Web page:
Other commodities were higher, but total grain shipments through the Great Lakes Seaway are down slightly for the current shipping season.
Through the March 22 -June 30 period, total cargo shipped via the seaway was up 8.37% or almost 13 million tonnes from the same period a year earlier, thanks mainly to heavy demand for construction materials, including cement and gypsum. However, year-to-date Canadian grain volumes for the same period were down 3% compared to 2020.
“Canadian grain shipments have softened slightly but this performance is still above the five-year average,” said Terence Bowles, President and CEO of The St. Lawrence Seaway Management Corp. “The big question mark will be how the new harvests fare this summer given, the current hot, dry (Prairie) conditions.”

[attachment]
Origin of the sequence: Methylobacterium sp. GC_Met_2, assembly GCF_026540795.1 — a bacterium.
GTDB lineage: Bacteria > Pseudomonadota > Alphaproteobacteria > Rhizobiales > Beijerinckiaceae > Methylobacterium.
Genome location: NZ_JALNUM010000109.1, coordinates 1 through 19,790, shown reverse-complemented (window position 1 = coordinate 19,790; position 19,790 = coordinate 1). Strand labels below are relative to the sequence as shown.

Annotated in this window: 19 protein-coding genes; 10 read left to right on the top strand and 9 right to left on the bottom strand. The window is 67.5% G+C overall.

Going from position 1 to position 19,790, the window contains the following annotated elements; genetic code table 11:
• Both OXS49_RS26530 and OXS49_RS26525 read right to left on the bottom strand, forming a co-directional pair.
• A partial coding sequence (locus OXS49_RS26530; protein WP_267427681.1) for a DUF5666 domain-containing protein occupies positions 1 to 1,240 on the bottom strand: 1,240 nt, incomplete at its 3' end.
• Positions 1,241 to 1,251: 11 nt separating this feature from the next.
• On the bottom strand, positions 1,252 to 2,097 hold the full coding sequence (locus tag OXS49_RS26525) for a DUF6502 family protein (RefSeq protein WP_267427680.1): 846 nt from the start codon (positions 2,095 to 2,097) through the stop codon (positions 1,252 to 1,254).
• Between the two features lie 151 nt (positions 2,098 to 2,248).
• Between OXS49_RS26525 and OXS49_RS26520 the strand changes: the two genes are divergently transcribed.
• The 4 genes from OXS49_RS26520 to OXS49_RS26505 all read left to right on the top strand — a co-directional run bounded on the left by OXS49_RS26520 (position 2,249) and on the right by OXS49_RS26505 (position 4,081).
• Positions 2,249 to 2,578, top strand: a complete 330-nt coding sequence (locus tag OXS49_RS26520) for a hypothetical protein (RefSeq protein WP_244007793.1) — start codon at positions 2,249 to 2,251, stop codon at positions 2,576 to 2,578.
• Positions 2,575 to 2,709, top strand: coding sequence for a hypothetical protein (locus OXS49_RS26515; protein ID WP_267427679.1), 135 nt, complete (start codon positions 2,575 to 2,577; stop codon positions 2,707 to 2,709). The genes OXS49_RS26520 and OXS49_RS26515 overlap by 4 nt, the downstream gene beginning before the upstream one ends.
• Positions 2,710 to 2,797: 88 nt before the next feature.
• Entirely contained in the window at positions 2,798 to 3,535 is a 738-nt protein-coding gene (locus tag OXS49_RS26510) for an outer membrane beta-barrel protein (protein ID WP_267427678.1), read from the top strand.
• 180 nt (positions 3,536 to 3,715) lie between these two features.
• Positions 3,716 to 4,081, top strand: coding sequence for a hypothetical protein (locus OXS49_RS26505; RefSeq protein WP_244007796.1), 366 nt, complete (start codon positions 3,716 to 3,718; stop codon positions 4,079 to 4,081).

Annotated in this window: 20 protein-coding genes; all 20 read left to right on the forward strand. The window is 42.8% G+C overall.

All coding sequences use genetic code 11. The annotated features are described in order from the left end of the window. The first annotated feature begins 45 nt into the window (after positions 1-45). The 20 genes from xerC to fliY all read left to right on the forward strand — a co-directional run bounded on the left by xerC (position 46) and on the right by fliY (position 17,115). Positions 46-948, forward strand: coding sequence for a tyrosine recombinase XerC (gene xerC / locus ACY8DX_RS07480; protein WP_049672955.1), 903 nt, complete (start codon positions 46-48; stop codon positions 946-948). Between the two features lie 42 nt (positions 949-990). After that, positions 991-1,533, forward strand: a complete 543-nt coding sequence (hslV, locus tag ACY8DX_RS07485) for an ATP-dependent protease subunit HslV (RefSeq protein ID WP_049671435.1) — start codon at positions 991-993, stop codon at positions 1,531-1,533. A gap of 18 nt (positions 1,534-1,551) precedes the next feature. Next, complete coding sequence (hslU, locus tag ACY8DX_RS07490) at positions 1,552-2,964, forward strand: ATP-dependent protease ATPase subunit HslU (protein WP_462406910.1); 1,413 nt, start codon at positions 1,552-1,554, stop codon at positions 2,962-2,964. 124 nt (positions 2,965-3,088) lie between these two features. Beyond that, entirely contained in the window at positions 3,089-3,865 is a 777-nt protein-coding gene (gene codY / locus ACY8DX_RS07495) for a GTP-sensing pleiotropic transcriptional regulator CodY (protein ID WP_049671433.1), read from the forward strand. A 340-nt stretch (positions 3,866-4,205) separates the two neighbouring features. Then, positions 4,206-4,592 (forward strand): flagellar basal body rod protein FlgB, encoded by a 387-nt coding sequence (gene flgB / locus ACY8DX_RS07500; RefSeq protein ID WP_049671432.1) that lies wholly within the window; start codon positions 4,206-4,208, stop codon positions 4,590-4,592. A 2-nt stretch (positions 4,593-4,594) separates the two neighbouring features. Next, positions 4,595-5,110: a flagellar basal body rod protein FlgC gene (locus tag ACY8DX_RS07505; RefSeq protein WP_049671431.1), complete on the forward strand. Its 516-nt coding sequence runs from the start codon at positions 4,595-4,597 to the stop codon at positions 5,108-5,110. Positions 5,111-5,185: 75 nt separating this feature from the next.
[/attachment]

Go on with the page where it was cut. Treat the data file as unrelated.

According to release from the Ottawa-based Chamber of Marine Commerce, the record Prairie grain stock from 2020 has been substantially moved to market due to strong rail movement to Canadian ports last fall and winter.
On the other hand, early season loadings at the Port of Thunder Bay were strong, with the current year-to-date grain tally the third highest of the past 25 seasons. And while corn and soybean shipments decreased slightly, Port Windsor experienced another 25% jump in canola shipments in June, compared to June 2020.
In total, the global demand for Ontario-grown grain continues, with more than 700,000 metric tonnes exported already this year, the release said.
Grain shipments were a bright spot for the seaway system in 2020, with April 1 to November 30 shipments up 23% from 2019 to almost 11 million tonnes. Total seaway shipments of all cargoes last year amounted to 32.3 million tonnes, down 6.6% amid pandemic-related difficulties.
Source: DePutter Publishing Ltd.
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